Since the release last week of the Chicago Council on Global Affairs’ detailed and lengthy report (pdf) on the state of US engagement with religious communities at large, and its religious freedom agenda more broadly, there has been a sharp increase in attention to the role of religion in US foreign policy. The report itself argues that, because of the officially secular nature of US foreign relations, the government has failed to make connections with many countries in which the boundary between religion and affairs of state does not exist as such:

Religion has been rapidly increasing as a factor in world affairs, for good and for ill, for the past two decades. Yet the U.S. government still tends to view it primarily through the lens of counterterrorism policy. The success of American diplomacy in the next decade will not simply be measured by government-to-government contacts, but also by its ability to connect with the hundreds of millions of people throughout the world whose identity is defined by religion. Religious communities are central players in the counterinsurgency war in Afghanistan, development assistance, the promotion of human rights, stewardship of the environment, and the pursuit of peace in troubled parts of the world, but the United States lacks the capacity and framework to engage them.

Indeed, the report has led some to question whether church-state separation has led to a significant blind spot in US foreign policy. This opinion is seconded by Chris Seiple, president of the Institute for Global Engagement, who, in an article for Newsweek/WaPo‘s On Faith, lauds the general thrust of the Chicago Council report, while nevertheless criticizing it on a number of specific points:

Despite these much needed contributions, the report nevertheless risks self-compartmentalization. Ironically, after providing a comprehensive discussion of religion and religious freedom, it does not place that discussion amidst a comprehensive understanding of our global context, let alone the role and responsibilities of the U.S. therein, American grand strategy, or the current organizational structures used to implement U.S. foreign and national security policy. For example, the brief discussion of the global context does not reflect the fundamental fact that no state or non-state actor can solve the complex challenges our world faces. If this is true, then it is not a question of if the U.S. partners with other governments and non-governmental organizations (NGOs), but when and how.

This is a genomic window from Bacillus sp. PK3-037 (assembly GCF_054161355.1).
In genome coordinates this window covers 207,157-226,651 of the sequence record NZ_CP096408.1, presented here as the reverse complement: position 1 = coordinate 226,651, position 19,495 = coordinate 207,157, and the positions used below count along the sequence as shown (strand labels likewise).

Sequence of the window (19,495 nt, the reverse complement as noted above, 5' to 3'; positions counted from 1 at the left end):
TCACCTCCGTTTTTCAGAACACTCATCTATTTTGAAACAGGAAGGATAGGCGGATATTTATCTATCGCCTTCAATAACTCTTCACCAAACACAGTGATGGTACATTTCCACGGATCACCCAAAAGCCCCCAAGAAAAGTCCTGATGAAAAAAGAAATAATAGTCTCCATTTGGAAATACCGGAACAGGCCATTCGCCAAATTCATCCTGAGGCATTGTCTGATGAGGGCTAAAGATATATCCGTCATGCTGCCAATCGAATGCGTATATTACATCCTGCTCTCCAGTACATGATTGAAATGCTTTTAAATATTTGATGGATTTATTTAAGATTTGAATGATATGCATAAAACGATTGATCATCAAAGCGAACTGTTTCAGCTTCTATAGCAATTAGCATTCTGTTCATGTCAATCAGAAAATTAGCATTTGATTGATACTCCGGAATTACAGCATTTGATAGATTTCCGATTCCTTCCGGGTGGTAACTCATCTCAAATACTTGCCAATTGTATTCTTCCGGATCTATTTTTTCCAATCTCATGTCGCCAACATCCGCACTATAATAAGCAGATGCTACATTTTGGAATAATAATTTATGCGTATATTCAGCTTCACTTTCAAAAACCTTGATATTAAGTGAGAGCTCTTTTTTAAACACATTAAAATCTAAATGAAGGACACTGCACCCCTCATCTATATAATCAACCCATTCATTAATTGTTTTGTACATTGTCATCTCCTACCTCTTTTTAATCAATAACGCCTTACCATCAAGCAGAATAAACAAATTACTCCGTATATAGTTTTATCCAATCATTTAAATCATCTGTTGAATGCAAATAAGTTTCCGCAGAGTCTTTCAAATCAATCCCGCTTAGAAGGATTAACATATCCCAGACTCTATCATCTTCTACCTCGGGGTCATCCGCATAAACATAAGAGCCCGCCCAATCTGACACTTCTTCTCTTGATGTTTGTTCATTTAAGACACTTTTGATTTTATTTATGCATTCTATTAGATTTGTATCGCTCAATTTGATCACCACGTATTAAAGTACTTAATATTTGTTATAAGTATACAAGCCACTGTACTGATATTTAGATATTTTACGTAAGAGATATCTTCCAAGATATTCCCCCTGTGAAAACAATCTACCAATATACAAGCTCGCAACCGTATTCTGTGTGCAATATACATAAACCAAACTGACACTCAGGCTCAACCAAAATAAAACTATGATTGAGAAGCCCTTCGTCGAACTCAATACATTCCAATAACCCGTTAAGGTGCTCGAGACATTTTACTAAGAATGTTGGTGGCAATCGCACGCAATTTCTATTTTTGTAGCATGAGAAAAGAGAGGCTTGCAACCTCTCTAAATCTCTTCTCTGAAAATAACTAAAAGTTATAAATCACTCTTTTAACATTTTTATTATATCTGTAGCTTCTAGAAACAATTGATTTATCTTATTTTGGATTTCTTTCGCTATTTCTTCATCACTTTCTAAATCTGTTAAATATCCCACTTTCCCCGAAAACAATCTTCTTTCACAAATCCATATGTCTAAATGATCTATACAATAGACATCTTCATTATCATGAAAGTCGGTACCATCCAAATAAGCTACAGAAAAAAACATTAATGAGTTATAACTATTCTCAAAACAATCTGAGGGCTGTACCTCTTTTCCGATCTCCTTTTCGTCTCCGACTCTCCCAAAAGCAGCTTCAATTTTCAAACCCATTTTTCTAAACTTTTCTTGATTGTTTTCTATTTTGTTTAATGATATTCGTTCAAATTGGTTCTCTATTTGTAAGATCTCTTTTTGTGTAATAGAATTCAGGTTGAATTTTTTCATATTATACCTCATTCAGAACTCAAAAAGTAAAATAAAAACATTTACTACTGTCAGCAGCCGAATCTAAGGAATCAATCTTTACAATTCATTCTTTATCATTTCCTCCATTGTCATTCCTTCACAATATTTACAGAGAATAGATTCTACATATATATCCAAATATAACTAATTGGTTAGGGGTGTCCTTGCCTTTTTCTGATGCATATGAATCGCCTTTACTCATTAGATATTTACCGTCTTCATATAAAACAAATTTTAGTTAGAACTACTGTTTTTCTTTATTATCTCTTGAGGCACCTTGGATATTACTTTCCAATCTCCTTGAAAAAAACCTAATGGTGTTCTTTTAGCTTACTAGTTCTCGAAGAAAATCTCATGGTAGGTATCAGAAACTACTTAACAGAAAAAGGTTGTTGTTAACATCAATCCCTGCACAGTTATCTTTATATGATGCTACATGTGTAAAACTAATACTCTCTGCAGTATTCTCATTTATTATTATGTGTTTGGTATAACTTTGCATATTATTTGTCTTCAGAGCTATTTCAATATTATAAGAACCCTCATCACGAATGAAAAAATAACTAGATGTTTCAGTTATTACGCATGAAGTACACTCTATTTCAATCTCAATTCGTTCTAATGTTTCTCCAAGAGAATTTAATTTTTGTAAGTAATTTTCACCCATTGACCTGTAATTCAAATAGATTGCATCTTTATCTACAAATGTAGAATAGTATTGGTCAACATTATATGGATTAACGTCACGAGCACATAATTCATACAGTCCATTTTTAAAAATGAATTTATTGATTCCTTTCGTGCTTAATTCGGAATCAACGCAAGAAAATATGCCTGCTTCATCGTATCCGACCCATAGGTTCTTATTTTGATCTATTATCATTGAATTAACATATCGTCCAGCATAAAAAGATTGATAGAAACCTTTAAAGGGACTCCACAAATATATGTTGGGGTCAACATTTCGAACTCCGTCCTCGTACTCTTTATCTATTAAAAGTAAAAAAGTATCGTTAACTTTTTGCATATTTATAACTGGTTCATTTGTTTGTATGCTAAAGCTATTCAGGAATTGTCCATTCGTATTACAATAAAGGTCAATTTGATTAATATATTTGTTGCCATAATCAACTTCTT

Seiple’s analysis is thoroughgoing and well worth reading in full.

Also under fire of late has been the US Commission on International Religious Freedom, established under the Clinton administration. As The Washington Post has reported, allegations of religious discrimination have been leveled against the Commission by several Muslim ex-employees:

Some past commissioners, staff and former staff of the U.S. Commission on International Religious Freedom say the agency charged with advising the president and Congress is rife, behind-the-scenes, with ideology and tribalism, with commissioners focusing on pet projects that are often based on their own religious background. In particular, they say an anti-Muslim bias runs through the commission’s work– a charge denied by its chairman, Leonard Leo.

“I don’t know of any other organization who defends as many Muslims in the world as we do,” said Leo, who was appointed to the commission by President George W. Bush in 2007.

If you would like to take part in this ongoing discussion, Thomas F. Farr, former director of the State Department’s office of International Religious Freedom, will be giving a talk entitled “The Widow’s Torment: International Religious Freedom and American Foreign Policy” at Princeton University on March 4. The talk is open to the public and further information is available here.

Of course, The Immanent Frame is also hosting an ongoing discussion of international religious freedoms and American foreign policy, which began with an essay by Scott Appleby, co-chair of the Chicago Council’s Task Force on Religion and the Making of U.S. Foreign Policy, followed by a critical response from legal scholar Abdullahi An-Na’im.